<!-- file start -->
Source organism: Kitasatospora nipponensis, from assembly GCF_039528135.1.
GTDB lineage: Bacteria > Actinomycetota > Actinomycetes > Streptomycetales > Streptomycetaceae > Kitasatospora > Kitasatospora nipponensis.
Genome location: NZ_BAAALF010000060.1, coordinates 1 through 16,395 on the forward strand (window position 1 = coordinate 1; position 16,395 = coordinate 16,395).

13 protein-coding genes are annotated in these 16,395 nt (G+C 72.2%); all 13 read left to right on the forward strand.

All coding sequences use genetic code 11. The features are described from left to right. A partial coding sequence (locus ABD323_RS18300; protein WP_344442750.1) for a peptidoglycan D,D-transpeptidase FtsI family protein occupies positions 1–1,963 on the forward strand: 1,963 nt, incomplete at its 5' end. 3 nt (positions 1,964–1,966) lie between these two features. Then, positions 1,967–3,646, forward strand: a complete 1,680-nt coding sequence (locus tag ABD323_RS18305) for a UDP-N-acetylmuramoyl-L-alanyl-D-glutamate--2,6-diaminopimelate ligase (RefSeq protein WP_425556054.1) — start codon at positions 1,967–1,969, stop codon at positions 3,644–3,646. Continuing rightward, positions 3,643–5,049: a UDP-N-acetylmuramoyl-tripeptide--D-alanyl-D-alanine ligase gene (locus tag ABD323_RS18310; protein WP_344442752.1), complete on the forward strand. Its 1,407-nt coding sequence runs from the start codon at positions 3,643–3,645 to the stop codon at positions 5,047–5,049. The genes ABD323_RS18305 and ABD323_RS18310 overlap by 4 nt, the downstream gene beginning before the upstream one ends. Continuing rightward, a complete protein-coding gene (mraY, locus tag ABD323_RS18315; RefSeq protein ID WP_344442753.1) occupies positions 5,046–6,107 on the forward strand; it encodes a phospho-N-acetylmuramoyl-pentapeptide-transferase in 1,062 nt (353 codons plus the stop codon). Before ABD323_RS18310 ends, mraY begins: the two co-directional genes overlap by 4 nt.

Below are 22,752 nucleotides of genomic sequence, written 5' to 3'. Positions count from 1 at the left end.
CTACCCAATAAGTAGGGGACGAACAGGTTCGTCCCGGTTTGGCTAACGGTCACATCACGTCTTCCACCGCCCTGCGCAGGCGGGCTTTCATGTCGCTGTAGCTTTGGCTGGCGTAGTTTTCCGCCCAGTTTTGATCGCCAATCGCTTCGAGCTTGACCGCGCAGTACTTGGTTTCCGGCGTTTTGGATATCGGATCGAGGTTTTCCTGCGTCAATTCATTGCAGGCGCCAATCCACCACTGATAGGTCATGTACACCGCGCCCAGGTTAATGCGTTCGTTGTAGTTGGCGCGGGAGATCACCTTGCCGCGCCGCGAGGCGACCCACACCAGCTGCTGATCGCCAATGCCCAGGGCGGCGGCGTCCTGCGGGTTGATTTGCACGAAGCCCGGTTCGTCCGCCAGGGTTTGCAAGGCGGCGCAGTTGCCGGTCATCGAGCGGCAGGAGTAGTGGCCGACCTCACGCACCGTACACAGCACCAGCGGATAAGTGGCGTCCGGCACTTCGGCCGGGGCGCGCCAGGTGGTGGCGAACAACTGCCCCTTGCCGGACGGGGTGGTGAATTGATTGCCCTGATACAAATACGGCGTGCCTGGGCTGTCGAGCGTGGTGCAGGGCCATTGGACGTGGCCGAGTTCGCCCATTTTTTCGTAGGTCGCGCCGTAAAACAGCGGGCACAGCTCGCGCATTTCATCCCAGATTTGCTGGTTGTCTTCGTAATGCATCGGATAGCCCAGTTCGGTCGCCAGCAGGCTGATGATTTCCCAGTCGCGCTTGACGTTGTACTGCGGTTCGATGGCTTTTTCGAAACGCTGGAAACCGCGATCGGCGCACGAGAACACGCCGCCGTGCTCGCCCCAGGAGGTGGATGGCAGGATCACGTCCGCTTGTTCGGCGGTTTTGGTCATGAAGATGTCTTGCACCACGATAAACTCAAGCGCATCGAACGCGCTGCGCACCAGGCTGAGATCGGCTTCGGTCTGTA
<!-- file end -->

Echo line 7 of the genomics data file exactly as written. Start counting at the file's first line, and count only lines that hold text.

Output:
CTACCCAATAAGTAGGGGACGAACAGGTTCGTCCCGGTTTGGCTAACGGTCACATCACGTCTTCCACCGCCCTGCGCAGGCGGGCTTTCATGTCGCTGTAGCTTTGGCTGGCGTAGTTTTCCGCCCAGTTTTGATCGCCAATCGCTTCGAGCTTGACCGCGCAGTACTTGGTTTCCGGCGTTTTGGATATCGGATCGAGGTTTTCCTGCGTCAATTCATTGCAGGCGCCAATCCACCACTGATAGGTCATGTACACCGCGCCCAGGTTAATGCGTTCGTTGTAGTTGGCGCGGGAGATCACCTTGCCGCGCCGCGAGGCGACCCACACCAGCTGCTGATCGCCAATGCCCAGGGCGGCGGCGTCCTGCGGGTTGATTTGCACGAAGCCCGGTTCGTCCGCCAGGGTTTGCAAGGCGGCGCAGTTGCCGGTCATCGAGCGGCAGGAGTAGTGGCCGACCTCACGCACCGTACACAGCACCAGCGGATAAGTGGCGTCCGGCACTTCGGCCGGGGCGCGCCAGGTGGTGGCGAACAACTGCCCCTTGCCGGACGGGGTGGTGAATTGATTGCCCTGATACAAATACGGCGTGCCTGGGCTGTCGAGCGTGGTGCAGGGCCATTGGACGTGGCCGAGTTCGCCCATTTTTTCGTAGGTCGCGCCGTAAAACAGCGGGCACAGCTCGCGCATTTCATCCCAGATTTGCTGGTTGTCTTCGTAATGCATCGGATAGCCCAGTTCGGTCGCCAGCAGGCTGATGATTTCCCAGTCGCGCTTGACGTTGTACTGCGGTTCGATGGCTTTTTCGAAACGCTGGAAACCGCGATCGGCGCACGAGAACACGCCGCCGTGCTCGCCCCAGGAGGTGGATGGCAGGATCACGTCCGCTTGTTCGGCGGTTTTGGTCATGAAGATGTCTTGCACCACGATAAACTCAAGCGCATCGAACGCGCTGCGCACCAGGCTGAGATCGGCTTCGGTCTGTA